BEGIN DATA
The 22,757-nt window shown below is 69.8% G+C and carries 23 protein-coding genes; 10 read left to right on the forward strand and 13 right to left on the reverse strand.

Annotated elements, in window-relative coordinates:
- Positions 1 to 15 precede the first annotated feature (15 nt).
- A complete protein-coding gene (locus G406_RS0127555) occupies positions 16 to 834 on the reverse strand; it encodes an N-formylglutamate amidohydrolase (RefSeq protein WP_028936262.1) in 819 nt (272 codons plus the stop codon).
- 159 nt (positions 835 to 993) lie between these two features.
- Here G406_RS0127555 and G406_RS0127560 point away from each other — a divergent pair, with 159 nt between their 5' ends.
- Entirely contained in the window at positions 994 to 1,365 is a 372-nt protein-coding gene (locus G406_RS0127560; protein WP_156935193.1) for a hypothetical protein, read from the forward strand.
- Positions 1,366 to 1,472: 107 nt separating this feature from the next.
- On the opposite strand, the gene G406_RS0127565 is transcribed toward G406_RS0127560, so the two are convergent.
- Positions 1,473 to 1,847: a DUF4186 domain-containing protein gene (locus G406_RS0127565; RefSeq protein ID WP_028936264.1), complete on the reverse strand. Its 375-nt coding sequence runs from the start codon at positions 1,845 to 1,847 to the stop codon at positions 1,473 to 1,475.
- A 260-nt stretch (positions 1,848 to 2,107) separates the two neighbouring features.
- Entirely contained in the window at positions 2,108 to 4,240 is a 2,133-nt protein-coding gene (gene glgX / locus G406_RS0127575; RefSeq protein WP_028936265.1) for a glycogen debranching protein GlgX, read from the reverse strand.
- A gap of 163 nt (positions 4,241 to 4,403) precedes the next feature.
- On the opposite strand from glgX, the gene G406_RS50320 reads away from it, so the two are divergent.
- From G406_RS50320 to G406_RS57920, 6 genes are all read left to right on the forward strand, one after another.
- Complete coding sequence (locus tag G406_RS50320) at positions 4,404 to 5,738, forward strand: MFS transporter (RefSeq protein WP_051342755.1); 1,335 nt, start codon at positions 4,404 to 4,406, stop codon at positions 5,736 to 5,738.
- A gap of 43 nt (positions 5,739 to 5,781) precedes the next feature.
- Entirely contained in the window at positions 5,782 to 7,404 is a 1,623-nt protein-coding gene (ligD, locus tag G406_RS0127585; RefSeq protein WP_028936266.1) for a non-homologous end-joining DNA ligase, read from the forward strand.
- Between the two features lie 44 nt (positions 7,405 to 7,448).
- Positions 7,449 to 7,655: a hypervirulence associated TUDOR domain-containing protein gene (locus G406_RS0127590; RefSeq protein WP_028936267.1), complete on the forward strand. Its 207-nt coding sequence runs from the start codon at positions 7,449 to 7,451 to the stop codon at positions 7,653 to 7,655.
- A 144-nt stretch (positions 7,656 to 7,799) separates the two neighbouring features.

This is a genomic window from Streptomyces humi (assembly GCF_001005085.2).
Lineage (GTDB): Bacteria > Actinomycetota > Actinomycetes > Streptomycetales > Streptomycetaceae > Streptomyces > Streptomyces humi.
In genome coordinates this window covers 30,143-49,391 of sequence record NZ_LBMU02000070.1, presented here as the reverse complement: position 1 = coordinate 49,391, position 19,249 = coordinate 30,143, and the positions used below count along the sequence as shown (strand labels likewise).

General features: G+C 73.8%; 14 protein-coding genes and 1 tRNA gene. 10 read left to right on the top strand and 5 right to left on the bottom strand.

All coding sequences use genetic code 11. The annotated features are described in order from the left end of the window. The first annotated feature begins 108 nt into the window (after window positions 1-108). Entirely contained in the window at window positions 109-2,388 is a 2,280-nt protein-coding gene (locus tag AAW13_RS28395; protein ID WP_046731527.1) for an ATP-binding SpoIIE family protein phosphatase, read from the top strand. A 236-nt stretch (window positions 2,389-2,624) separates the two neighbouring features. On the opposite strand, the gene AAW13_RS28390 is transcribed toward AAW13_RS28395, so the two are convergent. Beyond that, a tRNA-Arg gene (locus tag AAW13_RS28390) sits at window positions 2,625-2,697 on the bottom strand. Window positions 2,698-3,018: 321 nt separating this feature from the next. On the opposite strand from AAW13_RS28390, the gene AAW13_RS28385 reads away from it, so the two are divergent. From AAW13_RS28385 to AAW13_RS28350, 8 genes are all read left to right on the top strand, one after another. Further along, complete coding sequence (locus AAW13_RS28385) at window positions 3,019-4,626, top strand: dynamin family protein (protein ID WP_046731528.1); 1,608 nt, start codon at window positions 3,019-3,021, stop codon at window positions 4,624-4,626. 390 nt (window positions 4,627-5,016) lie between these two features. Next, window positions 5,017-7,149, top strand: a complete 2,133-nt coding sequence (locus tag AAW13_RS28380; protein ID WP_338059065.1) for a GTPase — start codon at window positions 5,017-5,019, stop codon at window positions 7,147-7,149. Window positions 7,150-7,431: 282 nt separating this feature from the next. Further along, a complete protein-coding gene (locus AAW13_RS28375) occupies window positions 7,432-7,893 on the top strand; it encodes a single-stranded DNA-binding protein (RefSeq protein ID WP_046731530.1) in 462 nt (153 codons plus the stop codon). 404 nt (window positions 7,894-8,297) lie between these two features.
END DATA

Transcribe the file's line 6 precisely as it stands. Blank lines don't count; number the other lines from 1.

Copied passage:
- Here G406_RS0127555 and G406_RS0127560 point away from each other — a divergent pair, with 159 nt between their 5' ends.